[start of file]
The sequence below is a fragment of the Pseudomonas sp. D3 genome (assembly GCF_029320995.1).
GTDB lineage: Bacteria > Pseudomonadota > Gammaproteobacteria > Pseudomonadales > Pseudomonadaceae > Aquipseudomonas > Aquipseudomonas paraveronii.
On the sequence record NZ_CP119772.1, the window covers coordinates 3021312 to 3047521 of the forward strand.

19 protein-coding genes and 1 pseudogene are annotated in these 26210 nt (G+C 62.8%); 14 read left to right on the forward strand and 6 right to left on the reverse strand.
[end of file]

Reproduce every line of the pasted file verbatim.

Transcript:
The sequence below is a fragment of the Pseudomonas sp. D3 genome (assembly GCF_029320995.1).
GTDB lineage: Bacteria > Pseudomonadota > Gammaproteobacteria > Pseudomonadales > Pseudomonadaceae > Aquipseudomonas > Aquipseudomonas paraveronii.
On the sequence record NZ_CP119772.1, the window covers coordinates 3021312 to 3047521 of the forward strand.

19 protein-coding genes and 1 pseudogene are annotated in these 26210 nt (G+C 62.8%); 14 read left to right on the forward strand and 6 right to left on the reverse strand.